Oleg Kireev on Thu, 11 Mar 1999 19:28:50 +0100 (CET)

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<nettime> mailradek no. 12 (I.Zasursky)

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                                25.02.1999 Ivan Zasursky was a leading
journalist and the head of the economics section of the "Nezavisimaya
gazeta" newspaper (before it was bought by Berezovsky), a technologist of
a number of electoral campaigns, and an adviser on regional elections in
Nemtsov's governmental apparatus. Now he's an independent journalist and
his book "Crash of the Illusions of the Second Republic" is soon to be
published by the MGU Publishing house. It will be the most competent,
well-informed and explosive critique of the basic ideological axioms of
liberalism, freedom of the press, and the entire political system of this
now defunct era.

O.K.: - You're performing now as the unveiler of the "illusions of the
Second Republic", but you are a person who made a successful life within
that system. You're taking an ambigious role this way: that era is past,
and only now do you step forward to disclose its myths. Do you think your
position is unique, or it will be taken by many people now?

I.Z.: - You mean, is it conjunctural? I don't think so. The most important
impression I had in the early 90s and even mid-90s was of an immersion
into a world which I didn't understand so well but where all the people
were sure they knew what this world is like. I became accustomed to seeing
people everywhere around who were thinking that everything is changing,
fine times will be here very soon, we'll have western capitalism, free
speech, all communists are idiots, only the liberals know how to do
anything, for it's enough to get rid of all state regulations, and the
society will form very soon by itself, and all the processes will go on as
they have to. But I was closely dealing with economics and all the time I
felt that something is wrong here. I felt that my views were in opposition
to reality. I didn't even have my own position at this time. My own
position became opposed to those of the "illusions of the Second Republic"
just when it appeared.

The liberal Weltanschauung came from the very hard reality of the Soviet
era, it was a very obvious choice for those looking for a way to live. But
I already lived in an era of freedom! The position I took was therefore
quite different from what was generally accepted then. You see the
"illusions of the Second Republic" were in reality organised by a will to
turn ultra-egoism into a dogma, that is, without any attempt to do
anything by means of cooperation and communication, in other words, to do
anything effectively. The process af expropriation and robbery was simply
masked by a liberal screen. People at all levels started to get something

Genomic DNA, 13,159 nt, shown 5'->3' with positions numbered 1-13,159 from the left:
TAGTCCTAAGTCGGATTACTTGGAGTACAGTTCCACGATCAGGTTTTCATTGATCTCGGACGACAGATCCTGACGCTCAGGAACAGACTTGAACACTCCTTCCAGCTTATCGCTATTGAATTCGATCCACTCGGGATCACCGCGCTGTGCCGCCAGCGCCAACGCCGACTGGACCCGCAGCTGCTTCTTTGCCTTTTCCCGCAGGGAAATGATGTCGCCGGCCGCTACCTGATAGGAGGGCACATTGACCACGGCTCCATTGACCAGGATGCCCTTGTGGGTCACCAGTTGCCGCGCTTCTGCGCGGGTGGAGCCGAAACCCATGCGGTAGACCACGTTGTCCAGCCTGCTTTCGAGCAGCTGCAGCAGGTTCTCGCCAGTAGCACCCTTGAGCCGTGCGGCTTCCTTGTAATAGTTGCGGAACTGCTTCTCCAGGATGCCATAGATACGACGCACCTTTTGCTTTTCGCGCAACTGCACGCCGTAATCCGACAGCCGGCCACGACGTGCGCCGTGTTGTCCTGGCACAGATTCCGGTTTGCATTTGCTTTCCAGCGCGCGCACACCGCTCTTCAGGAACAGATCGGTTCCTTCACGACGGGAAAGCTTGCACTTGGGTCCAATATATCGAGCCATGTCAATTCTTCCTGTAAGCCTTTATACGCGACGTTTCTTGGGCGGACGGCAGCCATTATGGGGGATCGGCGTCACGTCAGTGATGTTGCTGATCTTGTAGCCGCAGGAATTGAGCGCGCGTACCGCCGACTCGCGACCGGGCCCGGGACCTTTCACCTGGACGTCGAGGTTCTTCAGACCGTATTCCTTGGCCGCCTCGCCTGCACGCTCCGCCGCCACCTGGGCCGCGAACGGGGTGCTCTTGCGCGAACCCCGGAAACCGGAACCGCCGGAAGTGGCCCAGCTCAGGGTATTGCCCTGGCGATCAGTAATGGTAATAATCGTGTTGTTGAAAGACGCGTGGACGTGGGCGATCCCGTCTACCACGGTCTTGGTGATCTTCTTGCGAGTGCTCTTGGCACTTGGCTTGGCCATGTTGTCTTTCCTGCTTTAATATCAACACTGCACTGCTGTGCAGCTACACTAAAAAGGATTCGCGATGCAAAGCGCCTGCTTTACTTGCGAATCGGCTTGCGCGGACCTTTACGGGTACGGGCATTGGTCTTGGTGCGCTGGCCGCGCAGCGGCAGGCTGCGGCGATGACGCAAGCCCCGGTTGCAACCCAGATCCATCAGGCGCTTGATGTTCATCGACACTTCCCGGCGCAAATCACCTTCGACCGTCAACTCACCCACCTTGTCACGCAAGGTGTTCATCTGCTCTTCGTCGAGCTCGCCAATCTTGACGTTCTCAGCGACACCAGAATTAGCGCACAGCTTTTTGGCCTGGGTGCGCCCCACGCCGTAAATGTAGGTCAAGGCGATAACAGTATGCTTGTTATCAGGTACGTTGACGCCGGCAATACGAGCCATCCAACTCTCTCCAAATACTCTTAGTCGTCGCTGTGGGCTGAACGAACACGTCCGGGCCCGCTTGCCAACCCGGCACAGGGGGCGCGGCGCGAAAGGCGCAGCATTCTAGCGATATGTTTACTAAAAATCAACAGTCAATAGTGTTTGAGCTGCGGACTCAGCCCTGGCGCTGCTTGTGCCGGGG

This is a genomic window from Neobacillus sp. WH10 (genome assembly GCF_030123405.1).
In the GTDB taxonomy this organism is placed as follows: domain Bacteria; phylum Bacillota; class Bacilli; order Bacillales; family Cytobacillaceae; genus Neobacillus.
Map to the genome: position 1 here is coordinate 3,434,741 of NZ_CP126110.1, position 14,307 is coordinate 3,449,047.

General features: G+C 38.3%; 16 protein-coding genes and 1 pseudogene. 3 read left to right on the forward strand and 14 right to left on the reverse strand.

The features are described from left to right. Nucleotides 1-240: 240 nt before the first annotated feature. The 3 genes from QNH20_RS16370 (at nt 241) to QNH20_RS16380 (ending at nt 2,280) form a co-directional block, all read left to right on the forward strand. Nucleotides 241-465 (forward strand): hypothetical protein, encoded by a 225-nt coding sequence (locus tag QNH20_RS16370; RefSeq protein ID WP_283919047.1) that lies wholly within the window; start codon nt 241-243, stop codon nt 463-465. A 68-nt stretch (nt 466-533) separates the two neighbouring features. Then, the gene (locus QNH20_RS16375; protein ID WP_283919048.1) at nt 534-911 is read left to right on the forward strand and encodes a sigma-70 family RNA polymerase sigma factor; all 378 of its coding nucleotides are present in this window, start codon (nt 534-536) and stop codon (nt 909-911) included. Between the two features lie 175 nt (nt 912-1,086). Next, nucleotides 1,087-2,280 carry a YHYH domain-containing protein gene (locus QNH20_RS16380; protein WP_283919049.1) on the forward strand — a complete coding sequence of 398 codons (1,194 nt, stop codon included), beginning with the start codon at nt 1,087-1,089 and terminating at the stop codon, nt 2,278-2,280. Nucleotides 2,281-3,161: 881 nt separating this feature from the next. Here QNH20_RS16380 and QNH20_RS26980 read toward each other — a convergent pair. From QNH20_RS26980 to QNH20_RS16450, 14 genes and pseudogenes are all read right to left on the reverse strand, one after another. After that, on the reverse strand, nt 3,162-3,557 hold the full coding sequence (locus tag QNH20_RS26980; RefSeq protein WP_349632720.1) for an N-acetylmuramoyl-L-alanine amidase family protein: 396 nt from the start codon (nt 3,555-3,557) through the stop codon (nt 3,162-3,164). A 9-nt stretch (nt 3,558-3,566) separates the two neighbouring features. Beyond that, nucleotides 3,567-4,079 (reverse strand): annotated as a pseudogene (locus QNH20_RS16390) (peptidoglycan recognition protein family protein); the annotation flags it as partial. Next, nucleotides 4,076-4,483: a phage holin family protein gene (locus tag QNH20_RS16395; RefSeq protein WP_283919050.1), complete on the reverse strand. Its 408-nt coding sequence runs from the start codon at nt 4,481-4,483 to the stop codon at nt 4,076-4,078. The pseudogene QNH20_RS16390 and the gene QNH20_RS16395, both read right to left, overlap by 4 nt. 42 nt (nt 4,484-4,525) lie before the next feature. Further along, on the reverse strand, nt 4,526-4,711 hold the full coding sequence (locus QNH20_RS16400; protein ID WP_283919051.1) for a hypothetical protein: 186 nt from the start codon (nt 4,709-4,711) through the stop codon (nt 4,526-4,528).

and lost their wits getting it.

O.K.: - Why "Second Republic"?

I.Z.: - The 90s, for me, is only our second republic; the first one
lingered for less than a year, from February till October 1917. We can't
count the Soviet state as a republic, because elections weren't the main
feature of the political system. The Second Republic, then, is a separate
period and I think that it starts in 1991 and ends up in 1998, with the
economic crisis; for the realities have essentially changed since then,
and we can't say it's still the same regime. That's why we have an
original transition period now. The old political-social project based on
the Second Republic's illusions, is ruined, and the new project is just

The Second Republic for me is a liberal regime, whose main features stayed
the same for eight years. A time in which one man governed. There were
different important changes but the political system didn't change: it was
a sort of Copernican system with the king-sun in the center who controlled
the whole political system and who could redistribute power at any moment.
A new situation has arisen since Primakov's appointment. The third
republic will be in a process of formation till the next presidential
elections, I guess, and we'll be able to see how it turns out after that.

OK: - Please tell us about your way of periodizing this history.

IZ: - I could call this book an investigation of the media-political
system. It is, first of all, about the role of the mass-media in the 90s,
and it becomes an investigation of the 90s themselves, for the media were
the key institution of this decade; although, the role of the press
decreased in the second half of the 90s in comparison with the first half.
The mass-media were the only social institution providing communication in
the country at a time when the old state was ruined and the new power
system was just under construction. The press supported the state in the
early 90s; and then the press, delivered of its mission by Gorbachev's
reforms, does not change its propagandist character but starts to look for
new ideals - these become then the illusions of the Second Republic. In
principle, it's just a brilliant expression of the former Soviet-Russian